At Google I/O, Google debuted the new, hip way to make network requests within an Android application by introducing the world to the Volley Networking Library. Like most new, hip toys these days Volley is fast, easy to use, and has ton of features. However, in many ways Volley is like a muscle car that came without instructions. This is due largely to the lack of documentation. Without the confidence and reassurance that documentation provides developers, an unwillingness to implement Volley exists, yet most everyone remains excited about Volley's future. If you haven't gotten a chance to check out the Volley Library or watch the Google I/O Volley Presentation (also shown at the bottom of this post), I encourage you to do so. At the time of this post, these two means are your best sources of information on the Volley Library.

What is Volley?

In short, Volley is a networking library that manages network requests and their response caches without the developer having to write a lot of "boilerplate" code. Volley implements tools that allow for simultaneous requests to run on a pool of threads that can be given priority over one another. All of this is done, while implementing a transparent cache that allows for quick reloading of data. It is, however, not for everything. Responses are delivered whole in memory, so it is less than ideal for large downloads such as music and movies. It is alternatively geared towards smaller requests such as JSON files, images, and other files of that size and nature.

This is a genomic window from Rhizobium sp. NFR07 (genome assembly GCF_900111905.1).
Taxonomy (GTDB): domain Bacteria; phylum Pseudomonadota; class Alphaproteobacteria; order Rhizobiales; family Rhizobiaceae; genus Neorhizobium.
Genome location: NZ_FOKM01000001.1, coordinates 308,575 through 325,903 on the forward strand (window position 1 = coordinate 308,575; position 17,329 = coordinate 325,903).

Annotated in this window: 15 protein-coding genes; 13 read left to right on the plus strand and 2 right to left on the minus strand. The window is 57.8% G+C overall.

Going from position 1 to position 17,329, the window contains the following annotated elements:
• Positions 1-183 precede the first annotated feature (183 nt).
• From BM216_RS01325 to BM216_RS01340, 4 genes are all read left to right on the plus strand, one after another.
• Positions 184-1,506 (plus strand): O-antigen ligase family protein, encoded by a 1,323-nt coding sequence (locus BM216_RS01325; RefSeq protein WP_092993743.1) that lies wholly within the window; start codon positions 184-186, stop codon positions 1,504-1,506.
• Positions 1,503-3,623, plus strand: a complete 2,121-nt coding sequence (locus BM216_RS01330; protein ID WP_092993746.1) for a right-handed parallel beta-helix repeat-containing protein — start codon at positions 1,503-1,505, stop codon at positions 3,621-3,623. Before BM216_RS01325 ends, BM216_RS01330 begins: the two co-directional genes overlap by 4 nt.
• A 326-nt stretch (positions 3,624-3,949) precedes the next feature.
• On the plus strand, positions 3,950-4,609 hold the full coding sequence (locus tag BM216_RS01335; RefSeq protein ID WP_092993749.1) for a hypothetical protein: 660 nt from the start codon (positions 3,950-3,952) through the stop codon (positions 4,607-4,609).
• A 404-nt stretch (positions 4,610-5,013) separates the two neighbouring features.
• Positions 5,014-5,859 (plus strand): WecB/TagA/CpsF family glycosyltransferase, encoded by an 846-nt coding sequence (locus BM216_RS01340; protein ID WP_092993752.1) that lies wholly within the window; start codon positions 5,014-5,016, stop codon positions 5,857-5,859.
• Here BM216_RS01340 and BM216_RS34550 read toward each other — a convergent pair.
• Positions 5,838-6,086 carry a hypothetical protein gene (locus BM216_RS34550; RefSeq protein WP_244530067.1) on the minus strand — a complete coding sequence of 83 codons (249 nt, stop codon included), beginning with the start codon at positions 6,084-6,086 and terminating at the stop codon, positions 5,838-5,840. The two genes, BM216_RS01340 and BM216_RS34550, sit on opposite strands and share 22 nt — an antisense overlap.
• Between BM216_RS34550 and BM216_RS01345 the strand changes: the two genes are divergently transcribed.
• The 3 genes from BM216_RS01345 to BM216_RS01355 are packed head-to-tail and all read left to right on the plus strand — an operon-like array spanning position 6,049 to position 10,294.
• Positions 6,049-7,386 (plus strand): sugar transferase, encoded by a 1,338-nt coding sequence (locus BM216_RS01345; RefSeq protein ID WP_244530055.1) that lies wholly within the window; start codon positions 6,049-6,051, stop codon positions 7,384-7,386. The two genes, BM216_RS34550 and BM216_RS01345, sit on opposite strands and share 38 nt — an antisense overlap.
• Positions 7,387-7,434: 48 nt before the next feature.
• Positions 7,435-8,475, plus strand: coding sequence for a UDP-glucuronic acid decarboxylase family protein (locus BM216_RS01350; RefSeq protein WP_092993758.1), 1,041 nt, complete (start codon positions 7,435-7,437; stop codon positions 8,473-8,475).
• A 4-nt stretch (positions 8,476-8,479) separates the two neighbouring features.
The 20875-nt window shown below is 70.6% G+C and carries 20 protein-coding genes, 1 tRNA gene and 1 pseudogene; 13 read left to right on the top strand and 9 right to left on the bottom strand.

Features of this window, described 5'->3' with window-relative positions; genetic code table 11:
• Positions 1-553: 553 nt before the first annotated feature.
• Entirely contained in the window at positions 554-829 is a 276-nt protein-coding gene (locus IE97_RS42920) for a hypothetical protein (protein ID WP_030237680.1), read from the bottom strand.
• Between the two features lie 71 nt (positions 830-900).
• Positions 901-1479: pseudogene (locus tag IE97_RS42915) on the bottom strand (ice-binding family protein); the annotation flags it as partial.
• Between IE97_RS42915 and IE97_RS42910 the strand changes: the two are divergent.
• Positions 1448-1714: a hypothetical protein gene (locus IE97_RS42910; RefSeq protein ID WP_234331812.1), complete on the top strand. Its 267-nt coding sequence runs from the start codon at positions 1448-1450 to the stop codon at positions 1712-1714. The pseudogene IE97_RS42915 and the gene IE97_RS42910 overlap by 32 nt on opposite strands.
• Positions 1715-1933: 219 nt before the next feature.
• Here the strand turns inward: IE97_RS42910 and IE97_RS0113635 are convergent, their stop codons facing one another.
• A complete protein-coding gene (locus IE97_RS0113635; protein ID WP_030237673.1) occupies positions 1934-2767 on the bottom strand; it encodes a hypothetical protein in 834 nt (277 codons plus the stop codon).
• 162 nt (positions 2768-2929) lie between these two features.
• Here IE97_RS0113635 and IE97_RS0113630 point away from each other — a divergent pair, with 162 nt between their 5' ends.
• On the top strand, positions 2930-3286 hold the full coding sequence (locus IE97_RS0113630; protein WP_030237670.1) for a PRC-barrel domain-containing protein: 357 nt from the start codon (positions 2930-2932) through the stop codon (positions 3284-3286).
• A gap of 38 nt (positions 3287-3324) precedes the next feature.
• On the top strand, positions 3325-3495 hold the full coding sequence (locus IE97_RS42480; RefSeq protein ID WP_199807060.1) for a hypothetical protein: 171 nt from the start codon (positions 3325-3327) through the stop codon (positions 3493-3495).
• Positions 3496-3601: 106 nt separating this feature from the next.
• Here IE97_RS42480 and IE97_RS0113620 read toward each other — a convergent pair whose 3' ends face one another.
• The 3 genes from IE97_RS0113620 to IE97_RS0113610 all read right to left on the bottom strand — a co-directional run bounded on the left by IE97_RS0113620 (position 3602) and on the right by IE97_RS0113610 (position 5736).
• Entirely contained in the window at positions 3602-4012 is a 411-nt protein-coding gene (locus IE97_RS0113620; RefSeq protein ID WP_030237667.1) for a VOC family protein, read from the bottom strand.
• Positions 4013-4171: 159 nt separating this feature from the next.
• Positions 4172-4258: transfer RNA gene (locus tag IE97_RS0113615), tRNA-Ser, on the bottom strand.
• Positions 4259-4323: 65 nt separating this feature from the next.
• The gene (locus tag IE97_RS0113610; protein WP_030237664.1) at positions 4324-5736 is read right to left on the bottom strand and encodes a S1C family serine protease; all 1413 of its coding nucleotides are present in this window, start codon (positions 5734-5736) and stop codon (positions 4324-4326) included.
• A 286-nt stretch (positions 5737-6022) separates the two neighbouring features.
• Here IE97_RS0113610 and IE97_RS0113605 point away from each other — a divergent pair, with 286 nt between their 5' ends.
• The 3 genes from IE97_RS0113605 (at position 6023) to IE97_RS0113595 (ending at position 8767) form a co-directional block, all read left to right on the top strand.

Volley in Action

So now that you know what Volley is, you are probably ready to see it in action. The sample application included with this post demos a few of the most important features that Volley provides. It does include the utilization of a Network Image View and a bitmap cache; however, these will not be a topic of discussion in this series of posts. If you would like to learn more about the implementation of the Network Image View and a bitmap cache, I encourage you to read my colleague's post, Goole I/O 2013: Volley Image Cache Tutorial, and download his sample application.

The Sample Application